Business cards have been around, in one form or another, for hundreds of years. Often we give little thought to the card, except when we create the first design. We need to train ourselves to think of the business card as a tool to get and keep customers.

Well-designed and properly used cards provide a tremendous return on investment, as they are so inexpensive to produce. A well-designed card will generate business while a poor card will cost opportunities. Placing your card in the hands of prospects may be very time consuming, so any lost opportunity is a significant loss.

Here are several tips to maximize the impact of your business cards:
#1 — Name placement is critical. Most of us place our name, or the company’s name, prominently. However, most recipients don’t care a lot about our name or company … they care a great deal about what you can do for them. Highlight what you do and focus on what customers want.
For example, a landscape business displayed the phrase, “We create award-winning landscape designs” prominently. Some other defining business phrases include: “We fix wrecked cars,” “Printer ink at low prices,” “We make your house sparkle,” and “We build log homes.”

When the Lord was speaking to the people, He said, “Present your case, the Lord says. Bring forward your strong arguments” (Isaiah 41:21 NASB). By putting your phrase or service out in front, you are presenting your case.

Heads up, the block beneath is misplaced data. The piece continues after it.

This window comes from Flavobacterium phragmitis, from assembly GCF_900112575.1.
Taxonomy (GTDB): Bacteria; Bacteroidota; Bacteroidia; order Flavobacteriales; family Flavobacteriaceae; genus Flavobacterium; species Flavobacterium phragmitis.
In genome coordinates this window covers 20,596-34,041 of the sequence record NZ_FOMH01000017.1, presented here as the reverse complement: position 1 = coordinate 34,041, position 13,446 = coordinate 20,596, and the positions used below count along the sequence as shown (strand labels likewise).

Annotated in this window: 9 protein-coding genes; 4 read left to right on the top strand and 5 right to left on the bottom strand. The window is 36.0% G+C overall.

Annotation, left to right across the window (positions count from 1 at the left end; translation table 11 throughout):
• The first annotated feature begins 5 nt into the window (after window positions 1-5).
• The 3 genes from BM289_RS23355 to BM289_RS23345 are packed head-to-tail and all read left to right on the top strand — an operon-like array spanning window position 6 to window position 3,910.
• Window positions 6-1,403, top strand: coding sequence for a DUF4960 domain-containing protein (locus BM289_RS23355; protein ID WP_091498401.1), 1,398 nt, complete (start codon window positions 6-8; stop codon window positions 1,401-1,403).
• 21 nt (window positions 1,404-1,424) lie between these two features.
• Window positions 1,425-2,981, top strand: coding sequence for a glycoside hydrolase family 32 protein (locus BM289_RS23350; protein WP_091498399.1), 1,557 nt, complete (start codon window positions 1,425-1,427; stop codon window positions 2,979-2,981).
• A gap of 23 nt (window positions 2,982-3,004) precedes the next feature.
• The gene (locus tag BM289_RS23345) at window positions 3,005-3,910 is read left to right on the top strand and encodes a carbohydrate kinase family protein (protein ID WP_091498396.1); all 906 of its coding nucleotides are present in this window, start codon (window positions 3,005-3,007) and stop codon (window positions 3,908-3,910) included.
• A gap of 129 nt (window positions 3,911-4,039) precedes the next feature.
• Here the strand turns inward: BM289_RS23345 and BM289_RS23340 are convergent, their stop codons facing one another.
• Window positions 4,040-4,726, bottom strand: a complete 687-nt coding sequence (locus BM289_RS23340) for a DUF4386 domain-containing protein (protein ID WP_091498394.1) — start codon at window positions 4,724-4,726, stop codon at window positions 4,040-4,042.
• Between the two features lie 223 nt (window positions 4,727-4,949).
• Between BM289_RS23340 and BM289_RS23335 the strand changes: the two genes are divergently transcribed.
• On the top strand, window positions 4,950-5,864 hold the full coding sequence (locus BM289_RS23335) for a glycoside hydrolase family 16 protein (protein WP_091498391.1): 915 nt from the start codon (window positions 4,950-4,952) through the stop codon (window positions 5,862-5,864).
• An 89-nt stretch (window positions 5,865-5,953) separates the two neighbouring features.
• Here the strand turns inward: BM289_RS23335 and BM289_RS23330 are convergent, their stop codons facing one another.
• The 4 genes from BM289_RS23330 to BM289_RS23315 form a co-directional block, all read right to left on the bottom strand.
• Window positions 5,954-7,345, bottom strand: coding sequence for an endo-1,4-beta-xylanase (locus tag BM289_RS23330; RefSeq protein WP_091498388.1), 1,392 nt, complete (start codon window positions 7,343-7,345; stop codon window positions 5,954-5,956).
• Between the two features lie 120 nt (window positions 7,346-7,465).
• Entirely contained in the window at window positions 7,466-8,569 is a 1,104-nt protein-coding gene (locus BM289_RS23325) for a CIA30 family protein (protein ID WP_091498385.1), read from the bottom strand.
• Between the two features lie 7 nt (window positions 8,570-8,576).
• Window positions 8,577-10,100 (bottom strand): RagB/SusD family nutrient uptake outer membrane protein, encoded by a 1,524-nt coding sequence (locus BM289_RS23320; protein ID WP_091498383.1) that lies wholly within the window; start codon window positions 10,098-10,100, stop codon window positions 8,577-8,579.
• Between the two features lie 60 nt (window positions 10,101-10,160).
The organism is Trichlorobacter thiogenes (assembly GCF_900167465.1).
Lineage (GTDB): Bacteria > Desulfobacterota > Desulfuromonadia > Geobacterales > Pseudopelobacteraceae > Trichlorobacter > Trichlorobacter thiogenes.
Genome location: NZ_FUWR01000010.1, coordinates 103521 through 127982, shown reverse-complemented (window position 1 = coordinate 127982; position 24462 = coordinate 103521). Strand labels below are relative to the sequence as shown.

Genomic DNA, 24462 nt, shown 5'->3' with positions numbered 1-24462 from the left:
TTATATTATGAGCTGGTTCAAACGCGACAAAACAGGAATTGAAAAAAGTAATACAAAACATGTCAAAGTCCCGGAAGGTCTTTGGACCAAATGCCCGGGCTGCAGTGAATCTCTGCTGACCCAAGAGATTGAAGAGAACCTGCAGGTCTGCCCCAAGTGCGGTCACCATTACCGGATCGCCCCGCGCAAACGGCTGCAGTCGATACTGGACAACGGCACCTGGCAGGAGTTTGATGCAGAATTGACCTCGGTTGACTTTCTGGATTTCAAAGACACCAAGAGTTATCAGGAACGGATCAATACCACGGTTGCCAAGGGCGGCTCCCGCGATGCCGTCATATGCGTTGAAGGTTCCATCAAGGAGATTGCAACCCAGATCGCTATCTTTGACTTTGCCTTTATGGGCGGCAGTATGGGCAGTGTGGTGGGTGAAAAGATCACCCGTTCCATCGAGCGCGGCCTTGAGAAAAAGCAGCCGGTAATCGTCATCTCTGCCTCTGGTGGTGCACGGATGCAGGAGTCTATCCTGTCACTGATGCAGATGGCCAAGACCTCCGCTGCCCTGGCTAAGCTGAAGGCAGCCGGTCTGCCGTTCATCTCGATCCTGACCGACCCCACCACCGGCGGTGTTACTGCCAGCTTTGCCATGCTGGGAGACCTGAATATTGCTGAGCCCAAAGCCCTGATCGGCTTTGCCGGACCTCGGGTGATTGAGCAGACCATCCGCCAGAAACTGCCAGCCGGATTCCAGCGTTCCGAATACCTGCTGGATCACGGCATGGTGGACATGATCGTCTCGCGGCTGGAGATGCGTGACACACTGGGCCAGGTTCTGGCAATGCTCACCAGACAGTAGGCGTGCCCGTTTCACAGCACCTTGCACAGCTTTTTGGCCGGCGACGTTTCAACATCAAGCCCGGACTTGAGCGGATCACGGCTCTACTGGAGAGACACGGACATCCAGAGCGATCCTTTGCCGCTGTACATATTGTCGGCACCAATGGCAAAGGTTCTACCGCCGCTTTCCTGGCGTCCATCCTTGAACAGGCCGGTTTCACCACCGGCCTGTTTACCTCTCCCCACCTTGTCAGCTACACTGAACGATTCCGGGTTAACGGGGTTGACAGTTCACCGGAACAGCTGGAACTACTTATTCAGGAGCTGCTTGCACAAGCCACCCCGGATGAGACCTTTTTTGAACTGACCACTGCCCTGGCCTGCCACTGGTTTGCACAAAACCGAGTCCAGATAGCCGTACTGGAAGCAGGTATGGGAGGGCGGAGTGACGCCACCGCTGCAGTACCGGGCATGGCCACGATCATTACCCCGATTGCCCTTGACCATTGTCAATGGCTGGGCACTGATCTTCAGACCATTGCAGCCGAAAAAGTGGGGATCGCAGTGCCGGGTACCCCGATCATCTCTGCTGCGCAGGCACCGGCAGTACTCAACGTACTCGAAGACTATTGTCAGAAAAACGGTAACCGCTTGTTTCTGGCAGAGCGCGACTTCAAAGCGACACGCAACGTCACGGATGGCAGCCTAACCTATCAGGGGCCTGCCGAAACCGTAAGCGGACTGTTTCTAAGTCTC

Also, our business card is our first contact with a potential customer, so we need to seize that opportunity by clearly presenting what we offer.
#2 — Create an action step. Most cards just present a limited amount of information and do not create a call to action. Most cards have a name, phone number, address, and maybe an e-mail address. That is fine, but you must also make some type of offer.

For example, “Bring in this card for a 15% discount” or “Sign up for my free newsletter” or “Stop by our store and pick up your free gift.” Make them do something!

Peter wrote, “Therefore, gird your minds for action” (1 Peter 1:13 NASB). I think that means we need to train our minds, and the minds of our customers, to take action. Ultimately, if customers fail to act, we won’t get sales. Decide on the one thing you want a potential customer to do and frame that call to action in sixteen words or less.